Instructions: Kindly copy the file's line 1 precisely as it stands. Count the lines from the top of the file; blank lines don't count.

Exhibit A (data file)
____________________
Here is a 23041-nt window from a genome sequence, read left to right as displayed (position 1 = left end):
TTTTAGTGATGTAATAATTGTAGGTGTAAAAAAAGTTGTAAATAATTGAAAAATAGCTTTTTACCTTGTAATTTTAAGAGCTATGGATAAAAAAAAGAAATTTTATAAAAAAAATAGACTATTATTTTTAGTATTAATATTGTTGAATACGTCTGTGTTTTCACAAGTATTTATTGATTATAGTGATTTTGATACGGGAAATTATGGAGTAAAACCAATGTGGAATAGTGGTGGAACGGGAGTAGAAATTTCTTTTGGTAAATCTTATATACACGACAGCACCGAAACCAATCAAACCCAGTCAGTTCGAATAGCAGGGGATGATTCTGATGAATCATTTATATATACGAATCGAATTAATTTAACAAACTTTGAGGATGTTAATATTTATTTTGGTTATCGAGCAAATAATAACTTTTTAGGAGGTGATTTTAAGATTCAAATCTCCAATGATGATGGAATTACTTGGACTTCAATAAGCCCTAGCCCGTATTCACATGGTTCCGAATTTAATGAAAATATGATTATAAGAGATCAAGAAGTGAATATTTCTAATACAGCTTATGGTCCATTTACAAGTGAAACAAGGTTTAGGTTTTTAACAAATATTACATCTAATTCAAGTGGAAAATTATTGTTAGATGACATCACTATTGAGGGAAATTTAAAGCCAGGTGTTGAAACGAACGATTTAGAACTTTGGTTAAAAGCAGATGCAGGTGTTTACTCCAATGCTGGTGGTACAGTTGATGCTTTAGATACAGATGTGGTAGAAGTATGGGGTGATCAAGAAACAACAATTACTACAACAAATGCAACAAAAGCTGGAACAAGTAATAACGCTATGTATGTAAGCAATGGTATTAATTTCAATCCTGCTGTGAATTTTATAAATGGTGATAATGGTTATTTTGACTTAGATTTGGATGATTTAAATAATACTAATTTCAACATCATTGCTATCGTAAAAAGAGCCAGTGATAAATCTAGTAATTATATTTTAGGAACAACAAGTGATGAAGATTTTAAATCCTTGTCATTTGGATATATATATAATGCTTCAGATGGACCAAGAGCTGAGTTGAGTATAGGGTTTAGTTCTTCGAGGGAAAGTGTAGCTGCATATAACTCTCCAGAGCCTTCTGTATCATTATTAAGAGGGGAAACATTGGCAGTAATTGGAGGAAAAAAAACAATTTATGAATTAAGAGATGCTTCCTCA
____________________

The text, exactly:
Here is a 23041-nt window from a genome sequence, read left to right as displayed (position 1 = left end):